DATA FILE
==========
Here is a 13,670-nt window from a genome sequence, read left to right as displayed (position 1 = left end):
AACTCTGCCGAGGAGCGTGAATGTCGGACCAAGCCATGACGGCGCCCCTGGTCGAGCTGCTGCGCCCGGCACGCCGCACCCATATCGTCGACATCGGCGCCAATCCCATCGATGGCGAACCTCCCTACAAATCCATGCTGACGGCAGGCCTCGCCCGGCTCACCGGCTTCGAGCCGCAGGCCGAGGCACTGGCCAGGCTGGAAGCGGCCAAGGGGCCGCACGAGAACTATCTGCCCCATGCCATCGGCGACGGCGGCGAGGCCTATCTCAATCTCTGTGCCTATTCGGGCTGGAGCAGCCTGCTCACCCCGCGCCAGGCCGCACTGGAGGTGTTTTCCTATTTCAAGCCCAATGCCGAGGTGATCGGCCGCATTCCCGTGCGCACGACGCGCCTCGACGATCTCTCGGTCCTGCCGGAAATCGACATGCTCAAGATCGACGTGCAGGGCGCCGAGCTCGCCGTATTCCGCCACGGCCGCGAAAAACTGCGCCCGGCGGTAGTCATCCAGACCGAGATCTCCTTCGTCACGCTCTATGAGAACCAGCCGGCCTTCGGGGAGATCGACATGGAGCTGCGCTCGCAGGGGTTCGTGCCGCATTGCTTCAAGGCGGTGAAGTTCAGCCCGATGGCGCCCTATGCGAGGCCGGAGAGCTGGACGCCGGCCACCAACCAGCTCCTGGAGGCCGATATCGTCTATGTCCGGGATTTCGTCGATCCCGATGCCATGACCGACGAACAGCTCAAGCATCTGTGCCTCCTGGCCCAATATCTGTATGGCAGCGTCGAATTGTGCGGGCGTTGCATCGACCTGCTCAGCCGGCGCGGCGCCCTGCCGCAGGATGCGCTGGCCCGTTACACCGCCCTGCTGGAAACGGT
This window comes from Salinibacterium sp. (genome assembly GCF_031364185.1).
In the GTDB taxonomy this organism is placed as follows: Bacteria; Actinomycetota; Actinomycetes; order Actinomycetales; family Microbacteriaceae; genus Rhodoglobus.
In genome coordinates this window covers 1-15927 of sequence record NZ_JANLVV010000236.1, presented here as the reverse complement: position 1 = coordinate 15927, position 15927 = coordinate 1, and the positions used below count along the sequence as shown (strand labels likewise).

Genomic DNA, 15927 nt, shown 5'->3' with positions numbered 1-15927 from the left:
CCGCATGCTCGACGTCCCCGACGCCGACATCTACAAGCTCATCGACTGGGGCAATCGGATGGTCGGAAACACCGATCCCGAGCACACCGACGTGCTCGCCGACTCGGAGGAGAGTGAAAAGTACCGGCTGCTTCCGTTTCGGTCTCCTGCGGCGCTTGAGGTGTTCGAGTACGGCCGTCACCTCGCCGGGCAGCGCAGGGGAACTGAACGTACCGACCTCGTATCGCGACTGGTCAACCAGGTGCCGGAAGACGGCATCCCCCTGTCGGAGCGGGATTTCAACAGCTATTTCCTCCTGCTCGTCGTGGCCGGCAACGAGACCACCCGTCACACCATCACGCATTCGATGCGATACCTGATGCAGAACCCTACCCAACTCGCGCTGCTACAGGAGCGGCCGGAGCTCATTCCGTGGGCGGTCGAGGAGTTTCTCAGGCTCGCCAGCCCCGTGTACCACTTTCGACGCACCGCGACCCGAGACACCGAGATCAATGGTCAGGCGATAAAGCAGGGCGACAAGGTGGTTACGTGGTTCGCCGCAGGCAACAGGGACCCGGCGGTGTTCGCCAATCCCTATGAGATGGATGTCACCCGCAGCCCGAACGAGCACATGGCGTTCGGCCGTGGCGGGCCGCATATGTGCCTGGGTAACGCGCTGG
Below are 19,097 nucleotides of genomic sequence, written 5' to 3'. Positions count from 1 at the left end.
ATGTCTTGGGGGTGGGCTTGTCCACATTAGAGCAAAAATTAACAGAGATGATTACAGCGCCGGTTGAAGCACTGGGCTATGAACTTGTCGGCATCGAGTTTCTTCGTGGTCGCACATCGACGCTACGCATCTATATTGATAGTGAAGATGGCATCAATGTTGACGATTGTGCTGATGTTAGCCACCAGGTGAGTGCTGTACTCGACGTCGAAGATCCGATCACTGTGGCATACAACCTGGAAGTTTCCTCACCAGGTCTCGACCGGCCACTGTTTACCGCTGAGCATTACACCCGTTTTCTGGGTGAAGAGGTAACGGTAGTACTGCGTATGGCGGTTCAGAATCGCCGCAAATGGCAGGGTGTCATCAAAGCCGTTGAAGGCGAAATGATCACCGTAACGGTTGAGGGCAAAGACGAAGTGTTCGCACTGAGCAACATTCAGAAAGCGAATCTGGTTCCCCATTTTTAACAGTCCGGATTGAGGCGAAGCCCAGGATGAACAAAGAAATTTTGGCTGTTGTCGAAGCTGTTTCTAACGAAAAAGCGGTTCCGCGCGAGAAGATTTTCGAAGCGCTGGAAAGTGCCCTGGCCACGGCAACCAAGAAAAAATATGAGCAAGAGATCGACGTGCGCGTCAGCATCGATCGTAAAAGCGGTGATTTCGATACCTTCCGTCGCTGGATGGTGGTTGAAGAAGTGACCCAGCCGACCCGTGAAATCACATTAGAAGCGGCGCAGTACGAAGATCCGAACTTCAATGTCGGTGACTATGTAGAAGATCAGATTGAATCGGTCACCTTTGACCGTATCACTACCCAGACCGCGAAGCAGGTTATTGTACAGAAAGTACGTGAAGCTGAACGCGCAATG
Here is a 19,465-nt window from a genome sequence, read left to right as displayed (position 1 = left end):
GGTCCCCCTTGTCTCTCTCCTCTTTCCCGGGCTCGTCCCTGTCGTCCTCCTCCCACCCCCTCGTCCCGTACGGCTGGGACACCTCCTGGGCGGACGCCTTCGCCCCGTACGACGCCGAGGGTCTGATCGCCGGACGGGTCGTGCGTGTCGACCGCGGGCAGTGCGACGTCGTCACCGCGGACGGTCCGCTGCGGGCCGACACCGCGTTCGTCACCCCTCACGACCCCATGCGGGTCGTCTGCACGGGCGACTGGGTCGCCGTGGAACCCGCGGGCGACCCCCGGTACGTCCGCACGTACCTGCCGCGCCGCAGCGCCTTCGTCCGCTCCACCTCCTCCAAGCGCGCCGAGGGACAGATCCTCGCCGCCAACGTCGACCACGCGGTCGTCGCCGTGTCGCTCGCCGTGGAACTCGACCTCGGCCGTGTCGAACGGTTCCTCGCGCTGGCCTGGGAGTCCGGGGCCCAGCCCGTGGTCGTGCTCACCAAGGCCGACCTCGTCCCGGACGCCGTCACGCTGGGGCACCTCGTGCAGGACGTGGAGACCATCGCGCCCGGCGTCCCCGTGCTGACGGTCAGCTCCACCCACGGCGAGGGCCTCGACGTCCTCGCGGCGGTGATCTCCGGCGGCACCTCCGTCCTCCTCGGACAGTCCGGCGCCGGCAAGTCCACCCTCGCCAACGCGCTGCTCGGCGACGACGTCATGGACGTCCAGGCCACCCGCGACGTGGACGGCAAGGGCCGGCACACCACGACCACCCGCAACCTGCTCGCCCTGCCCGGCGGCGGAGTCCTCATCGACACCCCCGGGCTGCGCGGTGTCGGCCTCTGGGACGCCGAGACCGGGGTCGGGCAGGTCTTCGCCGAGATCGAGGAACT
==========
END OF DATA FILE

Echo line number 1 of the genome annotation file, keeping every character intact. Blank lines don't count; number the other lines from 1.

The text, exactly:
Here is a 13,670-nt window from a genome sequence, read left to right as displayed (position 1 = left end):